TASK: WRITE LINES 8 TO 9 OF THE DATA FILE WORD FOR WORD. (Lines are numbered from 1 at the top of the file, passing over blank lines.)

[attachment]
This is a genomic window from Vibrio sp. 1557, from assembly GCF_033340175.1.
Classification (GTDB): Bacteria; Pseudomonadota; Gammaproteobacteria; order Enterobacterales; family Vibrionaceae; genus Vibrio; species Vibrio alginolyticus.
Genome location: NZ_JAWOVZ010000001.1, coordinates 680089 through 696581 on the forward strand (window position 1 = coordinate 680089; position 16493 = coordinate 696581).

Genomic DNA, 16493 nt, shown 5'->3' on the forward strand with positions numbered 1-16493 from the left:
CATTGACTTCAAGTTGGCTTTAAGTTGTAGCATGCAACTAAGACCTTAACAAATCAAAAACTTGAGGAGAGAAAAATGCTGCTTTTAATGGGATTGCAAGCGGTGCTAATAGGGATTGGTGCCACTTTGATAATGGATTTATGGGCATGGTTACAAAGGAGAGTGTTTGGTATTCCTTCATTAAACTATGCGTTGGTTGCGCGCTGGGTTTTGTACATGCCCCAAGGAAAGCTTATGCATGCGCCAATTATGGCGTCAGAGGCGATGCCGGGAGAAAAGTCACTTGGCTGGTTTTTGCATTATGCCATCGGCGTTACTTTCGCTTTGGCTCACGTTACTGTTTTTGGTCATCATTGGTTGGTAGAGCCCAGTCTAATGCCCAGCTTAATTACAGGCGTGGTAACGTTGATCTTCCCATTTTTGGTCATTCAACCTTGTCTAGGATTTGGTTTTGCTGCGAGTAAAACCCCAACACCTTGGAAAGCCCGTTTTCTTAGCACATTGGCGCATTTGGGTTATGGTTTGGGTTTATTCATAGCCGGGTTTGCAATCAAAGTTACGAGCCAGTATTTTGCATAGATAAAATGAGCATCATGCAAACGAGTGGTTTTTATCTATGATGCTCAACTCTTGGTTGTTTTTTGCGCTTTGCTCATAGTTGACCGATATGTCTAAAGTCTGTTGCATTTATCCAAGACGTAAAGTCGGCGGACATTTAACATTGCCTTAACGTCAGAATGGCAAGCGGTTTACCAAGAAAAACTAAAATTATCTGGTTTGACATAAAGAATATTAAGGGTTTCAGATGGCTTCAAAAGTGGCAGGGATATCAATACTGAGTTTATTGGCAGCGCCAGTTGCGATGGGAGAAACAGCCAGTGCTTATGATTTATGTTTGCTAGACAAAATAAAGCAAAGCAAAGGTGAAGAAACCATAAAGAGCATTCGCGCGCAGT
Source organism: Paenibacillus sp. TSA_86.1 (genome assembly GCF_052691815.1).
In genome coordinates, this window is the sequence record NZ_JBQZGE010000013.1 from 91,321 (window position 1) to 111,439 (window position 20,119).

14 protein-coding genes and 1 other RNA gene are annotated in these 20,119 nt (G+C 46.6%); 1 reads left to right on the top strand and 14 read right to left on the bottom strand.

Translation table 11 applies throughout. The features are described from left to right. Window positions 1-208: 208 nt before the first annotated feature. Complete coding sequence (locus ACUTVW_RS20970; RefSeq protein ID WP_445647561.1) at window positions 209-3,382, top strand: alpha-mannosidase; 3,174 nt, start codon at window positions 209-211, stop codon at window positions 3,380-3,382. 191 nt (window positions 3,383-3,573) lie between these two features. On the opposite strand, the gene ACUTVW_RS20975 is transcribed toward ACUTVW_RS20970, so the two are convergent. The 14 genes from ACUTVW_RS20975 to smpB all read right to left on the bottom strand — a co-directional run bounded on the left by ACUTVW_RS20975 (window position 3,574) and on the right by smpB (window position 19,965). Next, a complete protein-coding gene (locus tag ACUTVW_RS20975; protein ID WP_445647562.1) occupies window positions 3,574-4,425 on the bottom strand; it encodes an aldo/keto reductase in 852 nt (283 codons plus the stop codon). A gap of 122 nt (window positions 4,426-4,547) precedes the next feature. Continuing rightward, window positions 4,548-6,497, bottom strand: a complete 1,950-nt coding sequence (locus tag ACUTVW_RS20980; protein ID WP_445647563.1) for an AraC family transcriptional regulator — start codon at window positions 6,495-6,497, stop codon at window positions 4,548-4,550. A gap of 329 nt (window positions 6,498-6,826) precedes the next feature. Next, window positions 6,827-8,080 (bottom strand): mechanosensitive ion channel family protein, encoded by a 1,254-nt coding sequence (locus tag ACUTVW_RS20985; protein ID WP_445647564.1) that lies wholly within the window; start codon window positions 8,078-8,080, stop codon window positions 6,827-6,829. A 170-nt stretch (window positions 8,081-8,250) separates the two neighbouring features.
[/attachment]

14 protein-coding genes and 1 other RNA gene are annotated in these 20,119 nt (G+C 46.6%); 1 reads left to right on the top strand and 14 read right to left on the bottom strand.

Translation table 11 applies throughout. The features are described from left to right. Window positions 1-208: 208 nt before the first annotated feature. Complete coding sequence (locus ACUTVW_RS20970; RefSeq protein ID WP_445647561.1) at window positions 209-3,382, top strand: alpha-mannosidase; 3,174 nt, start codon at window positions 209-211, stop codon at window positions 3,380-3,382. 191 nt (window positions 3,383-3,573) lie between these two features. On the opposite strand, the gene ACUTVW_RS20975 is transcribed toward ACUTVW_RS20970, so the two are convergent. The 14 genes from ACUTVW_RS20975 to smpB all read right to left on the bottom strand — a co-directional run bounded on the left by ACUTVW_RS20975 (window position 3,574) and on the right by smpB (window position 19,965). Next, a complete protein-coding gene (locus tag ACUTVW_RS20975; protein ID WP_445647562.1) occupies window positions 3,574-4,425 on the bottom strand; it encodes an aldo/keto reductase in 852 nt (283 codons plus the stop codon). A gap of 122 nt (window positions 4,426-4,547) precedes the next feature. Continuing rightward, window positions 4,548-6,497, bottom strand: a complete 1,950-nt coding sequence (locus tag ACUTVW_RS20980; protein ID WP_445647563.1) for an AraC family transcriptional regulator — start codon at window positions 6,495-6,497, stop codon at window positions 4,548-4,550. A gap of 329 nt (window positions 6,498-6,826) precedes the next feature. Next, window positions 6,827-8,080 (bottom strand): mechanosensitive ion channel family protein, encoded by a 1,254-nt coding sequence (locus tag ACUTVW_RS20985; protein ID WP_445647564.1) that lies wholly within the window; start codon window positions 8,078-8,080, stop codon window positions 6,827-6,829. A 170-nt stretch (window positions 8,081-8,250) separates the two neighbouring features.